altered function of these organs. Paradoxical bradycardia and increased angina pectoris may
accompany nitroglycerin-induced hypotension. Patients with depleted blood volumes such as
those with dehydration due to vomiting, diarrhea, or GI fluid loss, significant hemorrhage or
intensive diuretic therapy may be subject to hypotensive crises with i.v. nitroglycerin. The
hypovolemic state should be corrected prior to therapy to ensure that adequate ventricular filling
is maintained. Patients with normal or low pulmonary capillary wedge pressure are especially
sensitive to the hypotensive effects of intravenous nitroglycerin. If pulmonary capillary wedge
pressure is being monitored, it will be noted that a fall in wedge pressure precedes the onset of
arterial hypotension, and the pulmonary capillary wedge pressure is thus a useful guide to safe
titration of the drug.
Tolerance to nitroglycerin and cross tolerance to other nitrates may occur. Nitrate tolerance and
dependence in patients with chronic use of nitrates has been well documented. Tolerance to
nitroglycerin has been readily produced in animals and it was reported that even a single dose of
nitroglycerin in rats can produce some tolerance.
Carcinogenesis, Mutagenesis, Impairment of Fertility:
No long term studies in animals were performed to evaluate the carcinogenic potential of
Animal reproduction studies have not been conducted with nitroglycerin. It is not known whether
nitroglycerin can cause fetal harm when administered to a pregnant woman or can affect
reproduction capacity. Nitroglycerin should be given to a pregnant woman only if clearly
It is not known whether nitroglycerin is excreted in human milk. Because many drugs are
administered to a nursing woman.
The safety and effectiveness of nitroglycerin in children have not been established.
Nitroglycerin prolongs pentobarbital sleep time. Nitroglycerin potentiates the hypotensive and
anticholinergic effects of tricyclic antidepressants. Patients receiving hypotensive agents and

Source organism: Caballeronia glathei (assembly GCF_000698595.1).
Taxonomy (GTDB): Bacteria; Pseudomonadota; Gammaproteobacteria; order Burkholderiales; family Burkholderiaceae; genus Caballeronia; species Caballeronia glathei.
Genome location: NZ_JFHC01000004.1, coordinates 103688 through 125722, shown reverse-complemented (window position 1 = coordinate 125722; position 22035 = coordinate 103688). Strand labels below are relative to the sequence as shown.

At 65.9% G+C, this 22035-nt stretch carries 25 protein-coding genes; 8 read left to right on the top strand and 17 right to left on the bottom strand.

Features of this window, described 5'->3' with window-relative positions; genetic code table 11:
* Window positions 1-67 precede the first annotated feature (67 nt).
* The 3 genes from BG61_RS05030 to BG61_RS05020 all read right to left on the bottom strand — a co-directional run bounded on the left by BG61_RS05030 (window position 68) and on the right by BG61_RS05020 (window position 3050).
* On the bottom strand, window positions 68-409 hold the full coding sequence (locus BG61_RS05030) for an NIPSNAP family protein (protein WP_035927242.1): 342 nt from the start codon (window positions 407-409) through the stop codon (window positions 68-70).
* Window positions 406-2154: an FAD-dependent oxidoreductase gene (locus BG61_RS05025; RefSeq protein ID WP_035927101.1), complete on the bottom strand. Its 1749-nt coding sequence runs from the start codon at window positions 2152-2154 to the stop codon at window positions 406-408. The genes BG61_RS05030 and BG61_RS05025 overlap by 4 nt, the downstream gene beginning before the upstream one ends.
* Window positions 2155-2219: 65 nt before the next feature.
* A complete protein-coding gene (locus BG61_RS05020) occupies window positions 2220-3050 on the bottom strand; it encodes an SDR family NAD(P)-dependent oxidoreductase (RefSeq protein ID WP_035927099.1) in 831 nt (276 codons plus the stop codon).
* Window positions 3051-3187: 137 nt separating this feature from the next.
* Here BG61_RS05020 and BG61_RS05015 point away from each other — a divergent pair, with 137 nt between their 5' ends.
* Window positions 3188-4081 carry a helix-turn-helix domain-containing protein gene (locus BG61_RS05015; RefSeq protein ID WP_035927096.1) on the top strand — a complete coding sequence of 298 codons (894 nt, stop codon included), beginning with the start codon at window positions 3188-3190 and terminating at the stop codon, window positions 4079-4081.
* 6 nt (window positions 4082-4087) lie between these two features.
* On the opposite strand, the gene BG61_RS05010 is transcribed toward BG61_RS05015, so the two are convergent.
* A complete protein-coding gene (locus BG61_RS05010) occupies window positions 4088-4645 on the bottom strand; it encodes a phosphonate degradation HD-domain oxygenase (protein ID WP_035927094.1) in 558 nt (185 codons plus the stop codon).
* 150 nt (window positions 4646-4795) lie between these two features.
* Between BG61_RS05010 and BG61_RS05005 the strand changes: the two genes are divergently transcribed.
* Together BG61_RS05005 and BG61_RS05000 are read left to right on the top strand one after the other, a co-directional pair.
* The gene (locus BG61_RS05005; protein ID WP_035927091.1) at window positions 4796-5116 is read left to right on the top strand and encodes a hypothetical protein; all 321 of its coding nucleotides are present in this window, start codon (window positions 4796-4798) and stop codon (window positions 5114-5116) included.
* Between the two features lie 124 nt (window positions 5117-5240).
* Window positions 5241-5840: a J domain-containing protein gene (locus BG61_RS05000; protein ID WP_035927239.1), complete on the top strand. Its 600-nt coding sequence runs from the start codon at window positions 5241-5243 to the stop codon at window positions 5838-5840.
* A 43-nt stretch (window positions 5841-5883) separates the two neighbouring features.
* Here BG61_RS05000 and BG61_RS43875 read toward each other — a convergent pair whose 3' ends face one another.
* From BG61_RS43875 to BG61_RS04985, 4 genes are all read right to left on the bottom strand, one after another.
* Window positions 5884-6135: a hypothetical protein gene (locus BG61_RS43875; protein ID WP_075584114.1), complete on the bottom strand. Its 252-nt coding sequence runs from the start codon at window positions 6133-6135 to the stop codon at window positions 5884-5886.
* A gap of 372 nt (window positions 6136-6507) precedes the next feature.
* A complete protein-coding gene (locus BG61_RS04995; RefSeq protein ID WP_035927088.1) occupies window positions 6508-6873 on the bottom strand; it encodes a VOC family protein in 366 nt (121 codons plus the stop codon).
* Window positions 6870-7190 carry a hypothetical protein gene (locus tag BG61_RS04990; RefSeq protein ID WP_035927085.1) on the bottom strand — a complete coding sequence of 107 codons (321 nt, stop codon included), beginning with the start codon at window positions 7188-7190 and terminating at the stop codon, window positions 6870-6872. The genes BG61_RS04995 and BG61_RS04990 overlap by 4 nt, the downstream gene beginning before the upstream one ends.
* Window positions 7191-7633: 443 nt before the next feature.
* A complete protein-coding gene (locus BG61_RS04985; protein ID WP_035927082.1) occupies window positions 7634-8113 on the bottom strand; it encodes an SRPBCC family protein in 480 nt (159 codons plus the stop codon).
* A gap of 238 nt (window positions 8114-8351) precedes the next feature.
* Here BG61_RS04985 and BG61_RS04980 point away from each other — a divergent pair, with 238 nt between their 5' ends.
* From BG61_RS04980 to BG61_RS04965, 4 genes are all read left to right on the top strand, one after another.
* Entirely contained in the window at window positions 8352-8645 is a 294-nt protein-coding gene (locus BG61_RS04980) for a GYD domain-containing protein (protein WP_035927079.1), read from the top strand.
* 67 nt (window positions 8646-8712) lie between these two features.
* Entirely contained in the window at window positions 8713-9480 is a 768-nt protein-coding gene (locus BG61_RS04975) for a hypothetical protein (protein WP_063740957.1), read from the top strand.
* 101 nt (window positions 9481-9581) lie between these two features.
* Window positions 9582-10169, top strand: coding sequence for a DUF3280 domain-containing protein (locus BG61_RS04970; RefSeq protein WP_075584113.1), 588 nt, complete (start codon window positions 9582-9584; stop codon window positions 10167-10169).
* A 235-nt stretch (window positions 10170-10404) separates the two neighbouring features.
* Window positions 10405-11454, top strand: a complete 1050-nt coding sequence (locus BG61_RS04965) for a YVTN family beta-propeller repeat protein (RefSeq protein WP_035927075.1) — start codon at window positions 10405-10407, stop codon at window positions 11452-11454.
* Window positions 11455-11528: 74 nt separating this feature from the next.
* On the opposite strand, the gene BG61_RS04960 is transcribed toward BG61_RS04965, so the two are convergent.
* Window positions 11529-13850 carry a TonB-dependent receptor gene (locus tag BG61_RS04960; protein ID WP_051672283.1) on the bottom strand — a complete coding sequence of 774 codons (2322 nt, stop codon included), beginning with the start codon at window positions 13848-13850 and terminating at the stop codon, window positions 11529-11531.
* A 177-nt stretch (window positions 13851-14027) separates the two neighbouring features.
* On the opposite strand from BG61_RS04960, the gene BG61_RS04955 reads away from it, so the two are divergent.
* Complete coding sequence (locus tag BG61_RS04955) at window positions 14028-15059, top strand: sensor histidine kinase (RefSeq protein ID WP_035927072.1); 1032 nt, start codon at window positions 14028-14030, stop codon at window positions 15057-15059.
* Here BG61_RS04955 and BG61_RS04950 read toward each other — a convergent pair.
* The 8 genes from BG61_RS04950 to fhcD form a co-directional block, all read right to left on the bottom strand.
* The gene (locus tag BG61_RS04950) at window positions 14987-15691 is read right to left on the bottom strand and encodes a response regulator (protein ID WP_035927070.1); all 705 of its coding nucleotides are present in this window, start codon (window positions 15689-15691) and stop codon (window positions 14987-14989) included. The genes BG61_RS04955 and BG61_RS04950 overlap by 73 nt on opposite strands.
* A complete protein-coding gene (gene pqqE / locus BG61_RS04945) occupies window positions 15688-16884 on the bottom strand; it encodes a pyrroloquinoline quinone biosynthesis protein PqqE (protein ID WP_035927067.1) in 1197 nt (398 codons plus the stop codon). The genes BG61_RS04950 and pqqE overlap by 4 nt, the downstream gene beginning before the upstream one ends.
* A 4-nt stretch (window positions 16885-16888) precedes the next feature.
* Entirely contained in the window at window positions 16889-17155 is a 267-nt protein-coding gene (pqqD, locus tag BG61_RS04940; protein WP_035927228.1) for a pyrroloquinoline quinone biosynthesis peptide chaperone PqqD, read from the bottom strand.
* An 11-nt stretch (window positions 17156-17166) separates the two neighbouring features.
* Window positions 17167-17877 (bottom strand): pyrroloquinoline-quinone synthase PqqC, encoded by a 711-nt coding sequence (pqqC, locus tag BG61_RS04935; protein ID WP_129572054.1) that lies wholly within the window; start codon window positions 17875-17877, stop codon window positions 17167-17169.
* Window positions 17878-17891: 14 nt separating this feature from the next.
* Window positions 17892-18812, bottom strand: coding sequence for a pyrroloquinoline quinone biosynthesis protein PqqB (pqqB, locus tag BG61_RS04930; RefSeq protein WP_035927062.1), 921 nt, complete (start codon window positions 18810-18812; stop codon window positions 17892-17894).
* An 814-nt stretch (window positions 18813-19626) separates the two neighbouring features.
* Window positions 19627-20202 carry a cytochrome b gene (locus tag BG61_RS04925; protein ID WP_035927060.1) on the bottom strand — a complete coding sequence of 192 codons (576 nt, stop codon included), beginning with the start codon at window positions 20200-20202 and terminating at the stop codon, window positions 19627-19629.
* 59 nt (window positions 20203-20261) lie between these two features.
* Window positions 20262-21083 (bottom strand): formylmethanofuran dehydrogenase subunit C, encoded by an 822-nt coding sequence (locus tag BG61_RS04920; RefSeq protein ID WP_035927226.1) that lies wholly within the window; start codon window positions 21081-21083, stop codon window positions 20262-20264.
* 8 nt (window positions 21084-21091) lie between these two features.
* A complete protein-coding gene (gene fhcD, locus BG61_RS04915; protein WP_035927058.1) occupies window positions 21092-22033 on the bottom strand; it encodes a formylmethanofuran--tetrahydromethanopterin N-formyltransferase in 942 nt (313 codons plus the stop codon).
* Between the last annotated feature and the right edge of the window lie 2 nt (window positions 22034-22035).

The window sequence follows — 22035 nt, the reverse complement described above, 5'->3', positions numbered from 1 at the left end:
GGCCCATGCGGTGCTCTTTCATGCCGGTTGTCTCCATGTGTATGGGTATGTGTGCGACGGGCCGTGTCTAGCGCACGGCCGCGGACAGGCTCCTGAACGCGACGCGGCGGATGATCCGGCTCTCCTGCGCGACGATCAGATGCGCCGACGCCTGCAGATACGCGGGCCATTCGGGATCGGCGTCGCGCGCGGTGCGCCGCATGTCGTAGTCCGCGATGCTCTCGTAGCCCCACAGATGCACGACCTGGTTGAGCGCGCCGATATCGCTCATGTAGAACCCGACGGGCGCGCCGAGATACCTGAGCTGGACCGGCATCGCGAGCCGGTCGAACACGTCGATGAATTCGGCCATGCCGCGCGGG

nitroglycerin should be observed for possible additive hypotensive effect. If nitroglycerin is used
The most frequent adverse reaction in patients treated with NITROJECT® (Nitroglycerin for
Injection, USP) by intravenous infusion is headache, which occurs in approximately 14.5% of
patients. However, considerable variation in frequency is observed according to the indication
and dosage utilized. Symptomatic hypotension (2.7%) is the second most common adverse
reaction. Other adverse reactions occurring in less than 1% of patients are:
Reflex tachycardia, paradoxical increase of anginal pain, palpitations and
bradycardia may also occur, the incidence again depending on the indication and on the dosage
utilized. These effects can be reversed or minimized by discontinuing the drug or by carefully
adjusting the rate of infusion with constant hemodynamic monitoring of the patient.
Weakness, dizziness, apprehension and restlessness.
Nausea, vomiting, abdominal pain.
deficiencies or in congenital M hemoglobin variants (for treatment see Overdosage).
Muscle twitching and retrosternal discomfort.
The following additional adverse reactions have been reported with the oral and/or topical use of
nitroglycerin: cutaneous flushing, weakness, and occasionally drug rash or exfoliative dermatitis.
SYMPTOMS AND TREATMENT OF OVERDOSAGE
Symptoms of overdosage include headache, dizziness, flushing of skin, vomiting, marked fall in
blood pressure, methemoglobinemia and coma. Most of these effects can be obviated by
discontinuing the drug immediately. Reflex tachycardia can be treated by elevating the legs and
decreasing or temporarily terminating the infusion until the patient's condition stabilizes. Since
the duration of the hemodynamic effects following nitroglycerin administration is quite short,
additional corrective measures are usually not required.
However, if further therapy is indicated, administration of an intravenous alpha adrenergic
agonist (eg, methoxamine or phenylephrine) should be considered. Methemoglobinemia has been
reported following the use of nitroglycerin. The diagnosis of methemoglobinemia must be